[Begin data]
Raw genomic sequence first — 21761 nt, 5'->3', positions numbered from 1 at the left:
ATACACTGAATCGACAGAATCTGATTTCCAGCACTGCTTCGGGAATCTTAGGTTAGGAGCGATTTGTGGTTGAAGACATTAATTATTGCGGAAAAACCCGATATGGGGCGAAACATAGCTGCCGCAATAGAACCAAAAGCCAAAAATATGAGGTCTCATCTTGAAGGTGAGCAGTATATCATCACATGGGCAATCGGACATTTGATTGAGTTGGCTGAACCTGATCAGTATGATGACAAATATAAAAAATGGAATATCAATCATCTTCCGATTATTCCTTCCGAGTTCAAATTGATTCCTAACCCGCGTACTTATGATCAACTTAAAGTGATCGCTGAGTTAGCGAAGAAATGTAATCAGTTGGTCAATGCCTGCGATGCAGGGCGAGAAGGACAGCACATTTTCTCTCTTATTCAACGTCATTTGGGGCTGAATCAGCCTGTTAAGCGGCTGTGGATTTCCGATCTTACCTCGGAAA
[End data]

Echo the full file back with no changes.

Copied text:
Raw genomic sequence first — 21761 nt, 5'->3', positions numbered from 1 at the left:
ATACACTGAATCGACAGAATCTGATTTCCAGCACTGCTTCGGGAATCTTAGGTTAGGAGCGATTTGTGGTTGAAGACATTAATTATTGCGGAAAAACCCGATATGGGGCGAAACATAGCTGCCGCAATAGAACCAAAAGCCAAAAATATGAGGTCTCATCTTGAAGGTGAGCAGTATATCATCACATGGGCAATCGGACATTTGATTGAGTTGGCTGAACCTGATCAGTATGATGACAAATATAAAAAATGGAATATCAATCATCTTCCGATTATTCCTTCCGAGTTCAAATTGATTCCTAACCCGCGTACTTATGATCAACTTAAAGTGATCGCTGAGTTAGCGAAGAAATGTAATCAGTTGGTCAATGCCTGCGATGCAGGGCGAGAAGGACAGCACATTTTCTCTCTTATTCAACGTCATTTGGGGCTGAATCAGCCTGTTAAGCGGCTGTGGATTTCCGATCTTACCTCGGAAA